Meeples & Miniatures – Episode 120 – At The Sharp End & Dux Britanniarum: The Raiders

Download Episode 120

m&m ep 120 1Welcome to episode 120 of the Meeples & Miniatures Podcast

In this show, co-hosts Neil Shuck & Mike Whitaker are joined by guest Richard Clarke of Too Fat Lardies to talk about At The Sharp End, the new campaign supplement for Chain of Command, and the new expansion for Dux BritanniarumRaiders

We hope you enjoy the show.

 

14 Comments on Meeples & Miniatures – Episode 120 – At The Sharp End & Dux Britanniarum: The Raiders

  1. Halfway through this episode. Concerning both difficulty of rules and transitioning from GW to historical games – In a Theory of Fun (please excuse the plug – reviewed here: http://www.geekygodmother.ca/apps/blog/show/40896610-a-theory-of-fun) Ralph Koster talks a lot about how games are comprised of patterns that give a jolt to the pleasure centre when you master them. He is focused on video games but I think the same applies to miniatures.

    When we get good at a particular set or family of rules, we get stuck in a feedback loop because being good makes us feel good. Unlike Pac Man where once you figure out the pattern you are likely to get bored, miniatures wargaming provides just enough variety to keep us going through the same general motions.

    When someone like the Lardies comes along and offers you something different that might be even better, the safest and easiest course is to stick with what you know. However as we have seen with CoC, once players try something new, they realize they can get more out of it than they first thought. This is where I think umpires or rather mentors or advocates come in – to lead players to try new things.

    Anyway enough blather from me and on to part two.

    • in the podcast you made reference to a book named Battle, do you have further details so i can hold of a copy.

      • Sid

        I think that you are referring to the series of books called Battleground Europe. These are a set of books designed as battlefield guides; they describe an action, give you period pictures and maps, and then give you information on how to find the battlefield in the present day.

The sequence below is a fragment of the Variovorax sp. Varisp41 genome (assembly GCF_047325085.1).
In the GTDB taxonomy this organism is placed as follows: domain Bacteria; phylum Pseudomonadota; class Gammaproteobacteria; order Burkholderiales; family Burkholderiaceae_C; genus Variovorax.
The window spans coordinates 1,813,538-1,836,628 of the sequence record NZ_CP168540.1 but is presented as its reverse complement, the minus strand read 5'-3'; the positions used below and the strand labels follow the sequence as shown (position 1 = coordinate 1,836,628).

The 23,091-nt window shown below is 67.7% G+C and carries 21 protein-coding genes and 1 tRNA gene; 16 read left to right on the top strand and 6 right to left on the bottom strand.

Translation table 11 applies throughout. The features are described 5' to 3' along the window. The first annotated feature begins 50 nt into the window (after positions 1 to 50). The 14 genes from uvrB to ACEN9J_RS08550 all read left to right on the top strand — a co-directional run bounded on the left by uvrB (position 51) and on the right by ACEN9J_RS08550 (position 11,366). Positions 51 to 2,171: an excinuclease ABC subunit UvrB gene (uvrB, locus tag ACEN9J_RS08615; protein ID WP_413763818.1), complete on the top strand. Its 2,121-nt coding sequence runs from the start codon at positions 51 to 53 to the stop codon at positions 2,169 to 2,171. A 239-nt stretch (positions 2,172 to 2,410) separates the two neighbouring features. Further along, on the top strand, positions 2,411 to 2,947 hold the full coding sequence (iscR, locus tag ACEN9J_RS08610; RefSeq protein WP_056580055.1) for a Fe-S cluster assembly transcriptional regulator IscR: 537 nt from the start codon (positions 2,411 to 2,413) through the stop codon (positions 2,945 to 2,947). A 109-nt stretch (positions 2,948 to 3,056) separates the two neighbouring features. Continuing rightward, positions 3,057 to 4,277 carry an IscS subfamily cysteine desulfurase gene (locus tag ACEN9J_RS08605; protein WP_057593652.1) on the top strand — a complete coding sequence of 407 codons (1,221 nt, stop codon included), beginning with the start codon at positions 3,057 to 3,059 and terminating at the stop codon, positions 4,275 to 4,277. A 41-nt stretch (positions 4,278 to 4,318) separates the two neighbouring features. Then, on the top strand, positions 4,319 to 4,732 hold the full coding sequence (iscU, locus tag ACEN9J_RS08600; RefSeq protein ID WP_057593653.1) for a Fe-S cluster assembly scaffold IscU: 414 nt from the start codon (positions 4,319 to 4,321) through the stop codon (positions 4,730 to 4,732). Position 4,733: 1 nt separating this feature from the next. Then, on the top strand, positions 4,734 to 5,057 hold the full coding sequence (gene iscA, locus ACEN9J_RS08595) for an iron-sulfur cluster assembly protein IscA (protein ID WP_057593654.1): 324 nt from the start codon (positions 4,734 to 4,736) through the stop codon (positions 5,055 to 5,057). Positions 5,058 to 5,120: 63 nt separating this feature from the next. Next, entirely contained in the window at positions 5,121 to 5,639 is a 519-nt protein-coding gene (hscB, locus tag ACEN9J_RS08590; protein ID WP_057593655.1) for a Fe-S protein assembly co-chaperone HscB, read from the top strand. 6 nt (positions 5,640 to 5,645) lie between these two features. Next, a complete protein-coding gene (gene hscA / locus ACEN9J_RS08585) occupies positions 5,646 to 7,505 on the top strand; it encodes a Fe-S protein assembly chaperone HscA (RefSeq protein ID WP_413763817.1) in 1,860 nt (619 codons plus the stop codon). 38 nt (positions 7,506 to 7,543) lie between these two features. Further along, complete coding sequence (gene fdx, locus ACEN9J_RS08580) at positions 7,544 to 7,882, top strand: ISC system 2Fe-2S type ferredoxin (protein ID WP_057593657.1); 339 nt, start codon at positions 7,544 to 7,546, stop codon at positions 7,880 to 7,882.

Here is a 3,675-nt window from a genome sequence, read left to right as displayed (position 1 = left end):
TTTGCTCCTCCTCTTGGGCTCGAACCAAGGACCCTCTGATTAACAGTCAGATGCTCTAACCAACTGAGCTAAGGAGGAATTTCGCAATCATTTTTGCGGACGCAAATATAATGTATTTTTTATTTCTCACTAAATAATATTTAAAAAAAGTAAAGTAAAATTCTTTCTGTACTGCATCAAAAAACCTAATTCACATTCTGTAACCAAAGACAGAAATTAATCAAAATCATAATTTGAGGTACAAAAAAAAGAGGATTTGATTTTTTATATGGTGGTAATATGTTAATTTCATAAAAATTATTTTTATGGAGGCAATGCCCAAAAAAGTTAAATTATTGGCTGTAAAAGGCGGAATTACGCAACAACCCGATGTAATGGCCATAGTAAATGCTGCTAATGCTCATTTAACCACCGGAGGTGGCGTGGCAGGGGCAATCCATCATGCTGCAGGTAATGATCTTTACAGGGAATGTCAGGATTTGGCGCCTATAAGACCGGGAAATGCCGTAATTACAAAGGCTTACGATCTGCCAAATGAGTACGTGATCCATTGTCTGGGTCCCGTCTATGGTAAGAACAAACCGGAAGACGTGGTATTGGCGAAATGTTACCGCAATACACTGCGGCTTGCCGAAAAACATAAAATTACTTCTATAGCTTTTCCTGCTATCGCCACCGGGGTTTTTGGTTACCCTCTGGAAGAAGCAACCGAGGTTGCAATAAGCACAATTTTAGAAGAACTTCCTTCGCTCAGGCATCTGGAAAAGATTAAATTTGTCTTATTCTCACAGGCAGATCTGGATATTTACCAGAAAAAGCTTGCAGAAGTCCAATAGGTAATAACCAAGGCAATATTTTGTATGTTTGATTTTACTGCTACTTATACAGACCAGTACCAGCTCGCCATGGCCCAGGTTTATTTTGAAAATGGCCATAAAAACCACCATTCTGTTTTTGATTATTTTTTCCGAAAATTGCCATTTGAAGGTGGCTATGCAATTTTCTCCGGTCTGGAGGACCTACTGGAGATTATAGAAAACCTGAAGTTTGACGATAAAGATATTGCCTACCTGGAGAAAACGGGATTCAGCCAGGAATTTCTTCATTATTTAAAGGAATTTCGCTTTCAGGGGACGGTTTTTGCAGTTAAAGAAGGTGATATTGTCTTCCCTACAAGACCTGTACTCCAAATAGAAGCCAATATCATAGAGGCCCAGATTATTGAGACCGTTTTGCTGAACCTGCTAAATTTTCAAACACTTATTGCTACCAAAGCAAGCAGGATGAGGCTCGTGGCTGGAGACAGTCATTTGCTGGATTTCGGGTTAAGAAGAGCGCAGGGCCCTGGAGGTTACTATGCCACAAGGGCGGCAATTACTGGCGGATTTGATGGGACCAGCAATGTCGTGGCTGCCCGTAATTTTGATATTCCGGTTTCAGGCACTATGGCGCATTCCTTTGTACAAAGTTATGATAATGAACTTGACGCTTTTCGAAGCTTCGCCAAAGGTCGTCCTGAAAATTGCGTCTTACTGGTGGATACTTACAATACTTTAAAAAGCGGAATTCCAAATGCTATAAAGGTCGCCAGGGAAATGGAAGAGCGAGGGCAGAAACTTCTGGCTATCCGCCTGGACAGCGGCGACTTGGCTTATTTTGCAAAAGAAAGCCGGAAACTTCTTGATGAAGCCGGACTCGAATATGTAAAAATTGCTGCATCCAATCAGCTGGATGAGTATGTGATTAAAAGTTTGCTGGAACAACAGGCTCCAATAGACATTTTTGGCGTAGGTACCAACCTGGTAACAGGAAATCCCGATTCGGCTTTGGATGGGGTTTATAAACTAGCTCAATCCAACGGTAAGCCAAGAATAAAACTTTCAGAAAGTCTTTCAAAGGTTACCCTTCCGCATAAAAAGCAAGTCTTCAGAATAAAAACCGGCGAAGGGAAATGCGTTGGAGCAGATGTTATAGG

The series covers both first and second World Wars, and should be easily available from all good booksellers.

        Hope that helps

        Neil

      • fleetfootmike // February 25, 2014 at 10:00 //

        This book – http://troubleatthemill.blogspot.ie/2012/10/book-review-kenneth-macksey-battle.html

        It’s a fictionalised account of part of Operation: Bluecoat – well worth a read, as Macksey was involved in the real life battle, and has a very god grasp of how command works. You can pretty much read the book alongside the Chain of Command or IABSM rules and see how it’d be represented….

      • The author you referred to was Ken Maxie/Maxey?

  2. A big step forward is audio quality. There’s still some room for improvement, but it’s much better than in the past.

    The harsh sibilance that often accompanied Neil’s voice is gone. There are some breaths and plosive noise on everyone, but it’s fairly minor.

    There’s some background noise, and I wonder how much of that is from the mp3 compression? Your show is compressed more than most – maybe you can compress is a bit less. It will make the file bigger, but it might help the sound quality a lot. Take a 5 minute stretch of show and try a bunch of different encoding settings on it.

    Anyway, great show, and I don’t have to turn down the treble all the way anymore! Always good to hear from Mr. Clarke/

    • I suspect the noise may be partly because a lot of it was taken from my backup recording, which is MP3 compressed anyway. I’ll be investigating better options at my end.

      Breath/etc noises are much improved because I think all the presenters are now using these – http://www.maplin.co.uk/p/usb20-podcastvocal-microphone-a99jb – they may also contribute to picking up some background computer noise (I know for instance that the strip light in the room I use for recording hums like it never knew the words :D)

      • Since you are using desktop mics, (and not headsets, etc) you can use a pop filter, like this one: http://www.musiciansfriend.com/pop-filters/musicians-gear-pop-filter

        I’m nit picking though. This show was a lot better than in the past. The mic upgrade helped a lot.

        I also listen in a fairly extreme environment, my car. It’s a convertible (with the top up) on the freeway during my commute. It’s a very noisy environment, so I have the show on very loud, which will magnify any audio problems.

        When I listen at hone while painting, these issues I mention are much much less noticeable.

        Love the show, keep up the good work!

      • fleetfootmike // February 21, 2014 at 22:20 //

        Pop filter. Hrm. Now, if I knew where mine *was*… (above and beyond ‘in the pile of assorted recording stuff on or around the piano in the workshop…’)

      • I had a pop filter in the shopping cart with the Mic, but didn’t get it. Perhaps when I finally get my modeling / recording desk sorted out…

    • David

      Thanks for the comments ref compression rate – will have a look and see what my export is set to.

      Neil

      • Looking at tthe pop filter – I’m not an audio person but it looks like it’s something one could build oneself. I’m thinking of hose and a frame of some kind?

      • fleetfootmike // March 5, 2014 at 22:42 //

        Coat hanger and a pair of tights, yes 😀

  3. Those were the words I was looking for exactly! 😀

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